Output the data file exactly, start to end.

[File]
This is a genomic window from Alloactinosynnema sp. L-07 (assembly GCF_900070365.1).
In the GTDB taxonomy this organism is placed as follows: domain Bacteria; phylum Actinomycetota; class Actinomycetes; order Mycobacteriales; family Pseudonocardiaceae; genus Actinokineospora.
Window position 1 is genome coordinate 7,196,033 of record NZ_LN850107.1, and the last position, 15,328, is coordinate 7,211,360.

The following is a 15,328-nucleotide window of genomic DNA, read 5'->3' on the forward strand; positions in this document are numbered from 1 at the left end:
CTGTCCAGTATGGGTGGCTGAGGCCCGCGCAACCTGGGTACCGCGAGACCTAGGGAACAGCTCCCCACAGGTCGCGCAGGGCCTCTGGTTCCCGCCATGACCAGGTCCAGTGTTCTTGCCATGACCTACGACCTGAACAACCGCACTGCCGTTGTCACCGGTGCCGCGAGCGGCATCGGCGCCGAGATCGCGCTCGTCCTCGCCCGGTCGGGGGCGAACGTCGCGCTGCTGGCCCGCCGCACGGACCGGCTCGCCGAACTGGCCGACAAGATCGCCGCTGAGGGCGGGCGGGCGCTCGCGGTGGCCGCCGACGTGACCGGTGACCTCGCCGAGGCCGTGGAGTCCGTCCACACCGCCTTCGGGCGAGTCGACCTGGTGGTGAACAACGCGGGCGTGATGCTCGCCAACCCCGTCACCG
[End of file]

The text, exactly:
This is a genomic window from Alloactinosynnema sp. L-07 (assembly GCF_900070365.1).
In the GTDB taxonomy this organism is placed as follows: domain Bacteria; phylum Actinomycetota; class Actinomycetes; order Mycobacteriales; family Pseudonocardiaceae; genus Actinokineospora.
Window position 1 is genome coordinate 7,196,033 of record NZ_LN850107.1, and the last position, 15,328, is coordinate 7,211,360.

The following is a 15,328-nucleotide window of genomic DNA, read 5'->3' on the forward strand; positions in this document are numbered from 1 at the left end:
CTGTCCAGTATGGGTGGCTGAGGCCCGCGCAACCTGGGTACCGCGAGACCTAGGGAACAGCTCCCCACAGGTCGCGCAGGGCCTCTGGTTCCCGCCATGACCAGGTCCAGTGTTCTTGCCATGACCTACGACCTGAACAACCGCACTGCCGTTGTCACCGGTGCCGCGAGCGGCATCGGCGCCGAGATCGCGCTCGTCCTCGCCCGGTCGGGGGCGAACGTCGCGCTGCTGGCCCGCCGCACGGACCGGCTCGCCGAACTGGCCGACAAGATCGCCGCTGAGGGCGGGCGGGCGCTCGCGGTGGCCGCCGACGTGACCGGTGACCTCGCCGAGGCCGTGGAGTCCGTCCACACCGCCTTCGGGCGAGTCGACCTGGTGGTGAACAACGCGGGCGTGATGCTCGCCAACCCCGTCACCG